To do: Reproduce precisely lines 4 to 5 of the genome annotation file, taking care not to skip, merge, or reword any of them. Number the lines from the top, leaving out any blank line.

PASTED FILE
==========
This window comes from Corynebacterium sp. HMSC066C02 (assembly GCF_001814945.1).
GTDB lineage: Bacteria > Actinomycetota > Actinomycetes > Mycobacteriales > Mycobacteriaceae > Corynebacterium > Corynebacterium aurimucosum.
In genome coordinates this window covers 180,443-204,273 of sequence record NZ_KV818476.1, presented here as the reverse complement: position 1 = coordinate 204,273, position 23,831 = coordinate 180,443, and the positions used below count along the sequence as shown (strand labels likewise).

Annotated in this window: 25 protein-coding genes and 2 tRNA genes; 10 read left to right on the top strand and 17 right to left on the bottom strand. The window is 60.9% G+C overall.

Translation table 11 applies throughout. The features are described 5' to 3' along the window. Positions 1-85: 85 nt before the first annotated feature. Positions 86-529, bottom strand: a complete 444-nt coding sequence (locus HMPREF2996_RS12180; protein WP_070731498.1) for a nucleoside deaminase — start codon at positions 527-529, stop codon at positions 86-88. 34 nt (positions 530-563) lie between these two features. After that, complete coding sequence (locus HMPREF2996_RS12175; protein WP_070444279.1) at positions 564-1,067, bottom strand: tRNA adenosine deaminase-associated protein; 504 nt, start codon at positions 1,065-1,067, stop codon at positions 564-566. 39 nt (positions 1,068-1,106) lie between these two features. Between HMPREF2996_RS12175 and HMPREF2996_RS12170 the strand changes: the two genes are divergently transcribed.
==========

Annotated in this window: 25 protein-coding genes and 2 tRNA genes; 10 read left to right on the top strand and 17 right to left on the bottom strand. The window is 60.9% G+C overall.

Translation table 11 applies throughout. The features are described 5' to 3' along the window. Positions 1-85: 85 nt before the first annotated feature. Positions 86-529, bottom strand: a complete 444-nt coding sequence (locus HMPREF2996_RS12180; protein WP_070731498.1) for a nucleoside deaminase — start codon at positions 527-529, stop codon at positions 86-88. 34 nt (positions 530-563) lie between these two features. After that, complete coding sequence (locus HMPREF2996_RS12175; protein WP_070444279.1) at positions 564-1,067, bottom strand: tRNA adenosine deaminase-associated protein; 504 nt, start codon at positions 1,065-1,067, stop codon at positions 564-566. 39 nt (positions 1,068-1,106) lie between these two features. Between HMPREF2996_RS12175 and HMPREF2996_RS12170 the strand changes: the two genes are divergently transcribed.